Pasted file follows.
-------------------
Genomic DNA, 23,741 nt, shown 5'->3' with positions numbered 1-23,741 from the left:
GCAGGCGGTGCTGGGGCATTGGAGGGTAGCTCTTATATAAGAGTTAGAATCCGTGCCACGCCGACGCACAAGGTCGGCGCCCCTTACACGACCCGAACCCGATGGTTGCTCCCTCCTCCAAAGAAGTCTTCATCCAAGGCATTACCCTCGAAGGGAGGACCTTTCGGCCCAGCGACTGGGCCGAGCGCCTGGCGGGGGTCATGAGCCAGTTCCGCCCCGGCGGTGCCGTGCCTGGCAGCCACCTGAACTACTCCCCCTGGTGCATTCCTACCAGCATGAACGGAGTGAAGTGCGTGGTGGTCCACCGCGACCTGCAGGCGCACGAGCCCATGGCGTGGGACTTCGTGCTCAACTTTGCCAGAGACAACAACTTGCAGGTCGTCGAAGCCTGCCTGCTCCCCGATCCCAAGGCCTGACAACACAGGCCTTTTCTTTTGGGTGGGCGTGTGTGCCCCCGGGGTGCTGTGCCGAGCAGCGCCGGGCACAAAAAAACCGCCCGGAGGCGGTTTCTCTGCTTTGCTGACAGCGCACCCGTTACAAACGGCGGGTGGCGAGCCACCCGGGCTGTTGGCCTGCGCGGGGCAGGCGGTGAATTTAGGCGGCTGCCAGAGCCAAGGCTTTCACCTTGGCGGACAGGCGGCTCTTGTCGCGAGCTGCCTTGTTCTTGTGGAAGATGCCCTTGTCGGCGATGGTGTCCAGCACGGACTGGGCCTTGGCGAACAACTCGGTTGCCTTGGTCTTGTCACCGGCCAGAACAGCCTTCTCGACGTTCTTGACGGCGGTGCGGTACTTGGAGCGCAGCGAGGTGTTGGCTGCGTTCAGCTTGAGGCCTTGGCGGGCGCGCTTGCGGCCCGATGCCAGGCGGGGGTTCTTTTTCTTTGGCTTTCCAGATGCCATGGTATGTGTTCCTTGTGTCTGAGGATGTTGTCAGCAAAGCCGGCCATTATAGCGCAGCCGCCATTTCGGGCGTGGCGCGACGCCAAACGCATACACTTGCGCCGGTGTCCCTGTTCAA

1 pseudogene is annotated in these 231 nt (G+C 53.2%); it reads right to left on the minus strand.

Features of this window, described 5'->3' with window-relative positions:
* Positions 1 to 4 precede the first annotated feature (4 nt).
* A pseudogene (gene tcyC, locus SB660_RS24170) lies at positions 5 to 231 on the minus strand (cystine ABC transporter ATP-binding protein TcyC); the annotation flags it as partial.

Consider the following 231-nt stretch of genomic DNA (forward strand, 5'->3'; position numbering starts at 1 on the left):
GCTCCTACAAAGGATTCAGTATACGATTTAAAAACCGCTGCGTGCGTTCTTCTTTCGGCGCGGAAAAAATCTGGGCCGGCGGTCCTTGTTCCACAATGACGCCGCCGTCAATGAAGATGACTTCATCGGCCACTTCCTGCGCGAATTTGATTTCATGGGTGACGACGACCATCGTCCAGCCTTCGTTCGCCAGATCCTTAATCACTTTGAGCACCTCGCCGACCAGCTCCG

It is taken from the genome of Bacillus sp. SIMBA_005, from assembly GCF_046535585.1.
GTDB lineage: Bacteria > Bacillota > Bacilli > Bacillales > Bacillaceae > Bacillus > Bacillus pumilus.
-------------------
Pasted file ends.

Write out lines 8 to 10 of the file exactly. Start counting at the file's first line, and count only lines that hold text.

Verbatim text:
GCTCCTACAAAGGATTCAGTATACGATTTAAAAACCGCTGCGTGCGTTCTTCTTTCGGCGCGGAAAAAATCTGGGCCGGCGGTCCTTGTTCCACAATGACGCCGCCGTCAATGAAGATGACTTCATCGGCCACTTCCTGCGCGAATTTGATTTCATGGGTGACGACGACCATCGTCCAGCCTTCGTTCGCCAGATCCTTAATCACTTTGAGCACCTCGCCGACCAGCTCCG

It is taken from the genome of Bacillus sp. SIMBA_005, from assembly GCF_046535585.1.
GTDB lineage: Bacteria > Bacillota > Bacilli > Bacillales > Bacillaceae > Bacillus > Bacillus pumilus.